The Budget: What You Need To Know

The Budget: What You Need To Know

The 2020 budget was announced by chancellor Rishi Sunak on Wednesday, laying out the government’s plans for the nation’s public finances. Here’s everything you need to know.

What does it mean for your personal finances?

The government has delivered on the national insurance promise made in the Conservative manifesto, with Rishi Sunak announcing plans to raise the tax threshold from £8,632 to £9,500. The changes are set to be introduced in four weeks’ time and will benefit both employed and self-employed workers. According to the Institute for Fiscal Studies, the changes mean 500,000 people will no longer have to pay national insurance at all, while those whose do will save up to £85 a year on average. 

If you run a retail, hospitality or leisure business, there’s more good news: the chancellor has said retailers with a rateable value of under £51,000 will not pay any business rates in the coming year. According to Sunak, the tax holiday is worth more than £1bn and will apply to shops, cinemas, cafes and hotels. If you’re worried about the impact of the coronavirus on your business, there is reassurance in the form of a £3,000 cash grant available to companies eligible for small business rates relief.

More generally, it is important to note a change to interest rates announced alongside the budget on Wednesday. The Bank of England has slashed interest rates from 0.75% to 0.25% in an emergency move aimed at bolstering the economy in response to the coronavirus. The cut takes bank borrowing costs back down to the lowest level in history and is designed to stimulate the economy. It may also reduce the mortgage bill of homeowners who have a variable-rate mortgage, where the interest rate tracks the Bank of England's base rate. Others will need to wait and see how their home loan provider responds. The rate cut is also expected to hit savers and pensioners, with banks likely to reduce their already low savings rates as a result.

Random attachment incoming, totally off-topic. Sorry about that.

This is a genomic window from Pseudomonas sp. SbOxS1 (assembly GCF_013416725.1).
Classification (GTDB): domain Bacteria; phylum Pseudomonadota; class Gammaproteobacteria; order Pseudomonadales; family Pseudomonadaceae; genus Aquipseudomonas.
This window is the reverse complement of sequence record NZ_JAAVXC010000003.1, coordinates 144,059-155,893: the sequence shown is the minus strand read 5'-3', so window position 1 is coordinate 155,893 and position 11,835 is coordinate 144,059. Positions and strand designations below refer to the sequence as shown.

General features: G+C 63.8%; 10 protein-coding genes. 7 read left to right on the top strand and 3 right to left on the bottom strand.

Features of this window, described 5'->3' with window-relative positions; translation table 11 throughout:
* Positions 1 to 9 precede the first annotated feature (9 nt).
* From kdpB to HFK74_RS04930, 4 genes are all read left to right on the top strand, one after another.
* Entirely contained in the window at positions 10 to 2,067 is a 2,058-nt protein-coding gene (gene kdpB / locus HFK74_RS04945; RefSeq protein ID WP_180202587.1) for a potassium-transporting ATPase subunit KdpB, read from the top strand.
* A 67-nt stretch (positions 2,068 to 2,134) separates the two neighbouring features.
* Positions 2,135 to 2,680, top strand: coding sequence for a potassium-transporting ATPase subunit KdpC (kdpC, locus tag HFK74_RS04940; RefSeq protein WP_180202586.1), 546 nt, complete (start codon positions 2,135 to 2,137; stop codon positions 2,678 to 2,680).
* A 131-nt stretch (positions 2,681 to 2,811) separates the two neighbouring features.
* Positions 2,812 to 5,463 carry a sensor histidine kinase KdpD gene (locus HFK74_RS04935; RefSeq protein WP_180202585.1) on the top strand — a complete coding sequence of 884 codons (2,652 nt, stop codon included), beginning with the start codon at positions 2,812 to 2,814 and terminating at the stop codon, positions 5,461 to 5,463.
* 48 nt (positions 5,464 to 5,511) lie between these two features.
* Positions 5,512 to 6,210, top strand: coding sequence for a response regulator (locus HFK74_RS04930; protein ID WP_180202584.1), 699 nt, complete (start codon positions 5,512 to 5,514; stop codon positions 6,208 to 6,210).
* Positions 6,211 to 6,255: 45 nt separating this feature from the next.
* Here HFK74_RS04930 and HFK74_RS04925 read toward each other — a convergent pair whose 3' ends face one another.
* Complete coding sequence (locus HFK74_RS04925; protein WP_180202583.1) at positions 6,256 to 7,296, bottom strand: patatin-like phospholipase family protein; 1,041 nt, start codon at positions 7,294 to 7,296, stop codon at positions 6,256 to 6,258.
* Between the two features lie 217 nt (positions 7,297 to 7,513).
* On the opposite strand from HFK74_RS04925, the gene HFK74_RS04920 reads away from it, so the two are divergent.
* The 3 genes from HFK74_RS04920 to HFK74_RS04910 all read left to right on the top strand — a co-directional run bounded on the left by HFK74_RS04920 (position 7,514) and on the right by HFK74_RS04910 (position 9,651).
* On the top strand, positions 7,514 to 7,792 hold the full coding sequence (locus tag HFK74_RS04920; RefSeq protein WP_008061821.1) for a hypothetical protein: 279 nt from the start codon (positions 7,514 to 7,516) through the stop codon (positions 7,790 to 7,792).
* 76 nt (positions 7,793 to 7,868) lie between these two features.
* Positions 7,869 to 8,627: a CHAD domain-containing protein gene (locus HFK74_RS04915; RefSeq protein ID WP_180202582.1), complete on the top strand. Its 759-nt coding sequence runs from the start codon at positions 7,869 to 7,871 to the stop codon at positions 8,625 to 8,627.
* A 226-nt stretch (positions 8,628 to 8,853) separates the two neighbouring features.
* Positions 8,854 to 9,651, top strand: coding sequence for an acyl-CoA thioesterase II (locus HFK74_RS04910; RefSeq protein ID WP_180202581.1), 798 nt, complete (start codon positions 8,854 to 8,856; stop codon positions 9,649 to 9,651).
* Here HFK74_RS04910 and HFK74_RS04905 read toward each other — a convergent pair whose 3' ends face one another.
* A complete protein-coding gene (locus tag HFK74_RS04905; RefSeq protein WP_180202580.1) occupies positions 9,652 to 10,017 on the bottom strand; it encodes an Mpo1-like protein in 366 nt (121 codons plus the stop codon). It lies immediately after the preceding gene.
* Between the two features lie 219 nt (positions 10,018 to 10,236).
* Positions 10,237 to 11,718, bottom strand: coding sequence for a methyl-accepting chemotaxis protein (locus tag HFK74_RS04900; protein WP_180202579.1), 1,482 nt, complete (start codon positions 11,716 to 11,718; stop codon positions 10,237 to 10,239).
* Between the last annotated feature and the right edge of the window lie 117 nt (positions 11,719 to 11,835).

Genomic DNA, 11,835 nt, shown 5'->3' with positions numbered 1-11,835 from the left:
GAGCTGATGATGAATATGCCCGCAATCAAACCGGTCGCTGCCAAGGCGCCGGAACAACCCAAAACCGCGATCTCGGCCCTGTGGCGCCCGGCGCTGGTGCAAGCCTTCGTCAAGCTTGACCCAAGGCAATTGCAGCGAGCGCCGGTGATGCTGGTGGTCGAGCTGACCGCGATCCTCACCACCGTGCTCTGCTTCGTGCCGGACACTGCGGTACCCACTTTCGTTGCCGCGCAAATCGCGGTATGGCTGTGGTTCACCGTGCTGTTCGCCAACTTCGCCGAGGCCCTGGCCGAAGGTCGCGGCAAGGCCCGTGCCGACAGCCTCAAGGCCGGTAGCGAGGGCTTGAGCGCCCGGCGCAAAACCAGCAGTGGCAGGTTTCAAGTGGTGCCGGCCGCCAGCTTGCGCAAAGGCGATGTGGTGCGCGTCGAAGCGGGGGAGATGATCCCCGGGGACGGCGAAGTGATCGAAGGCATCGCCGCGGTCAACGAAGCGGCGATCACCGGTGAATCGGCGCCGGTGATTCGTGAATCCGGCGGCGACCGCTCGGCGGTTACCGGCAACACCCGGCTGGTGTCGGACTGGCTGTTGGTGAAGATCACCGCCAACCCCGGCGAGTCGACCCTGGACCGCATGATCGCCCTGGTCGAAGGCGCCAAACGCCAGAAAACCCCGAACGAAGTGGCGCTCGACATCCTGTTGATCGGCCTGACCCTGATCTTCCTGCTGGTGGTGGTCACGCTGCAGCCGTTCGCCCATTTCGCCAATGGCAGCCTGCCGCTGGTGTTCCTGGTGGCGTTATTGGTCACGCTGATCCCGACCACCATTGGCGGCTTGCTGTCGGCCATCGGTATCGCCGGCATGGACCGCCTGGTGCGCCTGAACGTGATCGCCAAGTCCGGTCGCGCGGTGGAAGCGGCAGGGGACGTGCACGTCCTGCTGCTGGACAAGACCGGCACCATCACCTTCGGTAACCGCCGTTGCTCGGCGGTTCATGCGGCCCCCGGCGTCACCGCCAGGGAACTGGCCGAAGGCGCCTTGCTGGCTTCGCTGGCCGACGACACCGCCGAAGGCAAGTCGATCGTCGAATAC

What else was announced?

Among the spending promises was £600bn worth of investment in infrastructure, which will be spent on improving the UK’s roads, rail, broadband and housing by mid-2025. “If the country needs it, we will build it,” the chancellor said. There is some good news for drivers, as the government has confirmed fuel duty will remain frozen – promising savings of about £40 annually for someone doing 10,000 miles a year. For those looking to go green, a £500m funding pot has been set aside to help grow the UK's rapid charging network for electric vehicles over the next five years.

Elsewhere, duties on beer, wine and cider are all being frozen, and pubs have won an extra boost with a £5,000 business rate discount this year. In a victory for campaigners, the 0.5% VAT rate on women's sanitary products – the so-called tampon tax – is also set to be abolished. People will be able to put more into tax-free savings for children, as the allowance for Junior ISAs and Child Trust Funds is set to be increased from £4,368 to £9,000 next month, with a typical saving of around £1,000.

Has it addressed climate change?

Sunak said the budget would begin shifting the UK towards a low-carbon economy, but its expansive road-building programme and continued freeze on fuel duty mean it has received a lukewarm response from environmental groups. Among the positive news is the chancellor’s promise to introduce a new tax on plastic packaging that will come into force from April 2022. After this point, the government will charge £200 per tonne on packaging with less than 30% recycled content. Sunak also announced plans for the planting of 30,000 trees as part of a new £640m ‘nature for climate fund’ aimed at protecting natural habitats.